One of the best pieces of writing advice I’ve ever gotten came from Natalie Goldberg’s Wild Mind. It’s an older book, but one I dog-eared into oblivion in my beginner days, long before I ever got published. And the one thing Natalie said that has stuck with me, most likely because it harkened back to my theatre days, was “Go for the throat”.
This was a watershed moment for me, back when I was uncertain of my own skill level or if the stories I wanted to tell would be stories anyone would want to read begin with. There was, quite literally, an audible, tangible click in my head when the light went on. It wasn’t all that long afterwards that I was offered my first contract.
Of course, I then proceeded to take matters to the other extreme and over-edited myself, but that’s another story.
Anyway, back to this going for the throat business.
This isn’t a matter of going all Walking Dead on a story, shambling up on an unsuspecting victim and biting indiscriminately to make more zombies. This is a matter of hunting—focus, patience, and then taking the shot.
Anyone who has ever had cats has seen the following happen. We have Ninja Katz, so this happens to the power of 10. (Seriously, if they ever learn to use the can opener, we’re toast.)
We have a small sunroom/nook off the end of our living room that facing out onto the golf course behind our condo complex. The windows are floor-to-ceiling, and have sliding glass doors—and the Thing One and Thing Two LOVE to hang out here to watch all the action—birds and lizards and squirrels, oh my!
Something not visible to the mere human eye will zip past, or fly over, or bounce along a roof. Do they immediately try to disembowel a perfectly innocent little critter whose only failing is to be made of fur and enticing squishy bits? Some cats might—but not ours.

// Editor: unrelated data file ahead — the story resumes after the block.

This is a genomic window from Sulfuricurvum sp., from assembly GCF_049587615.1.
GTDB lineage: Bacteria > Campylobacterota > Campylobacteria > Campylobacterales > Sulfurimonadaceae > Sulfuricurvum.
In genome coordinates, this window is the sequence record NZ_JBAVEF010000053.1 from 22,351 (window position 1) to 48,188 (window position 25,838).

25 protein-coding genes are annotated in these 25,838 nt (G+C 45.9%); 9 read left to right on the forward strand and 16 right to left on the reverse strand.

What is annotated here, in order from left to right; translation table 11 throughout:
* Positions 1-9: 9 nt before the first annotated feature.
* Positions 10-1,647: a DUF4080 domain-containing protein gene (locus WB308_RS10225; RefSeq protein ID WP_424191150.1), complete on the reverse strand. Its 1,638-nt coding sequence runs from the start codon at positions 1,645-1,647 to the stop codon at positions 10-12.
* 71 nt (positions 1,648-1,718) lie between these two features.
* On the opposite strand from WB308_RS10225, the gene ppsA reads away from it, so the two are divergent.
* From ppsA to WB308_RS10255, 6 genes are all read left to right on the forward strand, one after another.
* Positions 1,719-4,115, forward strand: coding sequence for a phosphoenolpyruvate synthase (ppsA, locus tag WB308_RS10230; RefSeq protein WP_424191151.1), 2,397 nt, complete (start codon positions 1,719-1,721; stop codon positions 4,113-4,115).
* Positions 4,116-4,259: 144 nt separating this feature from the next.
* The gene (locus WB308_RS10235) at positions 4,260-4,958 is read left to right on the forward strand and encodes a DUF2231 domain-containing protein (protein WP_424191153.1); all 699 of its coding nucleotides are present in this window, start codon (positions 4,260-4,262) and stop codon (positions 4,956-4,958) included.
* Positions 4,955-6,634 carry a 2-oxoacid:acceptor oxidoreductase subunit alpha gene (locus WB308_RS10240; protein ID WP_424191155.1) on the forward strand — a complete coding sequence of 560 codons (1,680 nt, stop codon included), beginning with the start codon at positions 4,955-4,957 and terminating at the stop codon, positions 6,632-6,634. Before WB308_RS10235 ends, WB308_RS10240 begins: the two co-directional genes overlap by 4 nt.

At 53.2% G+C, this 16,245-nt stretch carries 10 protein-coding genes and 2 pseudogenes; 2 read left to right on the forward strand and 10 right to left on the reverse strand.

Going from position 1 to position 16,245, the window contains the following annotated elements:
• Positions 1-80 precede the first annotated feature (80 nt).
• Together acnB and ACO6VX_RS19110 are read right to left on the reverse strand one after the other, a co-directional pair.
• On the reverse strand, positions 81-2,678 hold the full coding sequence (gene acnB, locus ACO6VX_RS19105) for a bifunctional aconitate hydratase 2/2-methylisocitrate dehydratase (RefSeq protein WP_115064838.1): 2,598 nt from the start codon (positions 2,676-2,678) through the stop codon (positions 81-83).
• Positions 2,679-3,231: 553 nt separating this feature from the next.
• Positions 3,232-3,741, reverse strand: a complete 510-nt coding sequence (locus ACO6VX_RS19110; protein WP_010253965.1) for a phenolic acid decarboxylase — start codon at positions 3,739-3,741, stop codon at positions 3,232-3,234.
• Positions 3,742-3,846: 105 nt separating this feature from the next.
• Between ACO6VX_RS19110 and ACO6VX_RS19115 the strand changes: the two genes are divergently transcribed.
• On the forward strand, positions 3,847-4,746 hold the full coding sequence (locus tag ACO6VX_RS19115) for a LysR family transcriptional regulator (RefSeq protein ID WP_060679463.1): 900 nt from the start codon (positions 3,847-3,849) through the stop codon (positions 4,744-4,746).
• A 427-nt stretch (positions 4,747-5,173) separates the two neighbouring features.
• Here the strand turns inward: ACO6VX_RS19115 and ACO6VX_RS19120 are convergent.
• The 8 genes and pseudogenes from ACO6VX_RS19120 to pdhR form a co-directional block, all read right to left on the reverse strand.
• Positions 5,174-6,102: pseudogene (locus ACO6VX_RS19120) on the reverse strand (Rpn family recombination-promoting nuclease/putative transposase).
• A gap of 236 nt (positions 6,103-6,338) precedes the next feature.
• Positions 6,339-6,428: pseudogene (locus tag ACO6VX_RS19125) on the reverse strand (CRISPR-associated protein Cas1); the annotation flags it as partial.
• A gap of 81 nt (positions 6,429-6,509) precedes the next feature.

First, their eyes widen in the prescribed “bug face” mode, to take in more light, examine the surrounding terrain and environment elements, and possible the fires of hell while they’re at it. Then they stalk, one paw at a time, toward the window. Every muscle, every sinew, every molecule of their very existence is narrowly focused on their potential prey. Only when they are strategically, perfectly poised do they try to bullet-pounce through the screen with the full array of their armament displayed for maximum fear and death. They know what a jugular looks like, and they see one RIGHT NOW.
I guess this makes them more like vampires than zombies, if you want to see it that way. But whatever.
It’s that pre-pounce focus, though, that captures one’s attention. That still, silent posture of imminent death. There’s no fear there–only unfathomable, undeniable instinct.
As writers we tend to dance around the things that make us uncomfortable, searching for the right steps, and the right words. We fox trot and waltz round and round, but we rarely tango straight on through when the occasion calls for it. Mostly this is due to inexperience, or self-conscious uncertainty. We use too many words trying to get our point across, or not the right words.
Sometimes we just need to clench the editorial dagger between our teeth, and GO FOR IT.
I’ve learned there are three steps (and drafts) to getting to that jugular:
- Discovery Draft: Get it all down. Mind dump it. Whatever it takes—just as long as you get the story out of your head so you have the right perspective to see what it is you actually have to work with. Make it tangible as well as visual. Just say it, whatever it is. Focus on that prey, and the situation surrounding.
- Meditation Draft: You’ve said it, now say what you mean. Stalk up on your prey, word by word, sentence for sentence. Think through and strategize every step, and be aware of every flexing muscle. See where it all fits together in the rhythm of the hunt. Be aware of the terrain of structure, the paw print of foreshadow. In other words, seek clarity.
- Revision Draft: You’ve said it, you’ve hunted for the right way to say what you mean—now say it well. Cut away the unnecessary, the redundant, anything that lacks focus—this draft is all about purpose. Find and pull out layers, textures, sensory detail made touchable in the mind. Anything that doesn’t fit, that doesn’t do the job—rip it out. Have you hurt your characters enough, or were you just a bit too kind because you love them so? Eye that difficult scene where you meandered around, searching for what you were trying to say and didn’t quite get there—and take no prisoners. Be brutal. This isn’t about the romantic notion of writing complete with a diaphanous white gown and gothic notions—this is about blood.
In other words, write fearlessly, with focus and purpose. Go for the throat.